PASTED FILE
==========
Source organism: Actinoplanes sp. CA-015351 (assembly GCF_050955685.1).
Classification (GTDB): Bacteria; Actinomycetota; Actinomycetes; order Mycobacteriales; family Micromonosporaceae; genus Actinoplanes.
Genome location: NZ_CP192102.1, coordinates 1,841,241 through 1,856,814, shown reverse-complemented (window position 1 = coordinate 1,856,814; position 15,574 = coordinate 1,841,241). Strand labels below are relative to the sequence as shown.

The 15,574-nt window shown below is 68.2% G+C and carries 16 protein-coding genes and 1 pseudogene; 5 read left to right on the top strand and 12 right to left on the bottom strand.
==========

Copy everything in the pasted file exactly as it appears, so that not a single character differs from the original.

Source organism: Actinoplanes sp. CA-015351 (assembly GCF_050955685.1).
Classification (GTDB): Bacteria; Actinomycetota; Actinomycetes; order Mycobacteriales; family Micromonosporaceae; genus Actinoplanes.
Genome location: NZ_CP192102.1, coordinates 1,841,241 through 1,856,814, shown reverse-complemented (window position 1 = coordinate 1,856,814; position 15,574 = coordinate 1,841,241). Strand labels below are relative to the sequence as shown.

The 15,574-nt window shown below is 68.2% G+C and carries 16 protein-coding genes and 1 pseudogene; 5 read left to right on the top strand and 12 right to left on the bottom strand.